Rebecca Zisser / Axios
Influenza, Ebola, HIV — these viruses all made the jump from chickens, bats and chimpanzees to us. Most viruses that infect humans start this way. Some don't become contagious, but others —take the 1918 flu that killed at least 20 million people — rapidly spread across continents.
We asked four researchers where the next disease to threaten us might emerge from:
- Thumbi Mwangi, veterinarian, Washington State University: Control small diseases to be ready for big ones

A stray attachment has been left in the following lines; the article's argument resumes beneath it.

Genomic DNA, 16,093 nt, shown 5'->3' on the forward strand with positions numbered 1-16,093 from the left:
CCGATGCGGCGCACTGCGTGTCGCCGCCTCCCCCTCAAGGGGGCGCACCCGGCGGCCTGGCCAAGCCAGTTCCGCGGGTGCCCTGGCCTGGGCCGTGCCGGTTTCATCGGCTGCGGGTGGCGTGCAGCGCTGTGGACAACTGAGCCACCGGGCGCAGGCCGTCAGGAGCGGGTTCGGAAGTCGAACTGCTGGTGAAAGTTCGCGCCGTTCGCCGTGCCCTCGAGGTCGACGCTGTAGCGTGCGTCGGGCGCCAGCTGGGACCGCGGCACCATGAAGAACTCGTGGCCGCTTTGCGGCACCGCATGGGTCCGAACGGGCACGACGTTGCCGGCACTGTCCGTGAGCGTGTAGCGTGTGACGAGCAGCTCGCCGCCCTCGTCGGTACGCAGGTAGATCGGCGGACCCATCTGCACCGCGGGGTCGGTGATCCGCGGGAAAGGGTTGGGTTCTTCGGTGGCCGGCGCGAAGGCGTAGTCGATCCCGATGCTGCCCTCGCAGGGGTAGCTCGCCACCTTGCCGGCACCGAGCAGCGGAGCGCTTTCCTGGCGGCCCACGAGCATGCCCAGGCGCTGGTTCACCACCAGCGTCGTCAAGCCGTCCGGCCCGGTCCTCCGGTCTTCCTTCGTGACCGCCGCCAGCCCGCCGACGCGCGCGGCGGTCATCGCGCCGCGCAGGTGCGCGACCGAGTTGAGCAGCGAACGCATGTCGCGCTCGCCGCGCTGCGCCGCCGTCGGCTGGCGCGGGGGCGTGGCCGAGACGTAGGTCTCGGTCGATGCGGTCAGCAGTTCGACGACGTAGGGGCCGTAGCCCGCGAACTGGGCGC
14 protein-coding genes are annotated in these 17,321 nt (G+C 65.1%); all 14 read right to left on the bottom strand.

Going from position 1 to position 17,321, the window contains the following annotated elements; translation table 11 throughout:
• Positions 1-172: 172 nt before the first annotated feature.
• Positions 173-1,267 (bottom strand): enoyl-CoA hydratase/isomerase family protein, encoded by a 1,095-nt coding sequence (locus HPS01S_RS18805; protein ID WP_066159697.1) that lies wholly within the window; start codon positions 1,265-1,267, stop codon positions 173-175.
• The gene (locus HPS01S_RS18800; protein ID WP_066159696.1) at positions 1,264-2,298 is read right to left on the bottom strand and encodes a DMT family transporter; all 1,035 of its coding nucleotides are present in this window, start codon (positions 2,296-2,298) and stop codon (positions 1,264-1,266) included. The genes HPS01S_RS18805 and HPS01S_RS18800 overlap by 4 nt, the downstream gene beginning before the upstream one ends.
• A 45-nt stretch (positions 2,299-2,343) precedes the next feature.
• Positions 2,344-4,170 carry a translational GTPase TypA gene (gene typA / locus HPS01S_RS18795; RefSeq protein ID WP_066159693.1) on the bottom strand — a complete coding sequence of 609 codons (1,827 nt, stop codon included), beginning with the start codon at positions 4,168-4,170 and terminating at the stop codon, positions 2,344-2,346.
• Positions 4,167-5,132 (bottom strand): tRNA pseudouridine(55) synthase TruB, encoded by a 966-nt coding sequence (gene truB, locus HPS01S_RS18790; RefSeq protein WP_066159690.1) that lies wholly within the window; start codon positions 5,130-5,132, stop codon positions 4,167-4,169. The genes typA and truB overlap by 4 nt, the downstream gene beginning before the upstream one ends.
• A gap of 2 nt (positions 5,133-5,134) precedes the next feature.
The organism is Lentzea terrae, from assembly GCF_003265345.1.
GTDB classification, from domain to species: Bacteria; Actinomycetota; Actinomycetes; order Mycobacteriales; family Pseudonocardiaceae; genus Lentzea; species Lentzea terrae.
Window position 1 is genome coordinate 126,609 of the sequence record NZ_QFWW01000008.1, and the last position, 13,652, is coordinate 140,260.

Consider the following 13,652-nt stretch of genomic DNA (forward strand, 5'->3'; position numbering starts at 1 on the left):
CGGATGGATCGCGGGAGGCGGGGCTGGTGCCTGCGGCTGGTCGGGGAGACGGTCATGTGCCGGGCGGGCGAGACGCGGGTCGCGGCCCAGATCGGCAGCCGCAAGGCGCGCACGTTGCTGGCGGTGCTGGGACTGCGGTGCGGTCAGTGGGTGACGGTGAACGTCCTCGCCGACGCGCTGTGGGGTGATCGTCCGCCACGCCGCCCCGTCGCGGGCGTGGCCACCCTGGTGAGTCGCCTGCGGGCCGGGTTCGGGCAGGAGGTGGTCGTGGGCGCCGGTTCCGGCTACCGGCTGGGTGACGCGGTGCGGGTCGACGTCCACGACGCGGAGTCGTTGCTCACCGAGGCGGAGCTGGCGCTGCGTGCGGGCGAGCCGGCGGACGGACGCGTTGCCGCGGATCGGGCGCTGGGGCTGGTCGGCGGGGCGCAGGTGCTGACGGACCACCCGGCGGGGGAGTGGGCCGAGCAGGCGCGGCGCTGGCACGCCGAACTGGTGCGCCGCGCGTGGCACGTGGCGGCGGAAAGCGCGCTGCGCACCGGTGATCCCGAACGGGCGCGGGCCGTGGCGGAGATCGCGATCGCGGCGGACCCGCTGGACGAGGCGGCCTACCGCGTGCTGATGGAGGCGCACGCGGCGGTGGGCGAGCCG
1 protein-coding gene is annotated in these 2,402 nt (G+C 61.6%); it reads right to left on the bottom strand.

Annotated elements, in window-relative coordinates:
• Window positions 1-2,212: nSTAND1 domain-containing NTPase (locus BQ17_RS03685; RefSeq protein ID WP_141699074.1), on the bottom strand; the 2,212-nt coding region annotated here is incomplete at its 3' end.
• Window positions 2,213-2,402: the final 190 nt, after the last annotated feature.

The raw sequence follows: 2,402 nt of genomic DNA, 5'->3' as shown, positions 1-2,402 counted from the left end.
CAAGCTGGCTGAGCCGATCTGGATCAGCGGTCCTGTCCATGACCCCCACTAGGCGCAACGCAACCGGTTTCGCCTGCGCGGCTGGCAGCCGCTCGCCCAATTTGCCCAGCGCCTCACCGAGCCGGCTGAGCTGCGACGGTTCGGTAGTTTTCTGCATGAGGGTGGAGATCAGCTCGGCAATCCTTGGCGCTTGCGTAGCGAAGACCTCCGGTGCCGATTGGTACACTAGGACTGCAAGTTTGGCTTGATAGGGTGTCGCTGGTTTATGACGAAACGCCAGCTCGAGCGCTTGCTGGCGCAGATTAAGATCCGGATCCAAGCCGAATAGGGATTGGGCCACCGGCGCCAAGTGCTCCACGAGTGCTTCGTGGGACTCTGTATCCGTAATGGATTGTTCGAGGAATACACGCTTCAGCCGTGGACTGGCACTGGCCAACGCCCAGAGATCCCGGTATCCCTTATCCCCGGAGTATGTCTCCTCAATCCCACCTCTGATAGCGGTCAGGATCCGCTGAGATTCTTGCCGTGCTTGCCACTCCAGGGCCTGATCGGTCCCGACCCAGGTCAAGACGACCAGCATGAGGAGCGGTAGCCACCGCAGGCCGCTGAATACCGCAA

- Anne Rimoin, epidemiologist, UCLA: Watch where people and animals interact
- Justin Lessler, epidemiologist, Johns Hopkins University: It's not where a virus comes from but how it becomes contagious
- Kevin Olival, ecologist, EcoHealth Alliance: There are 5,000 places to look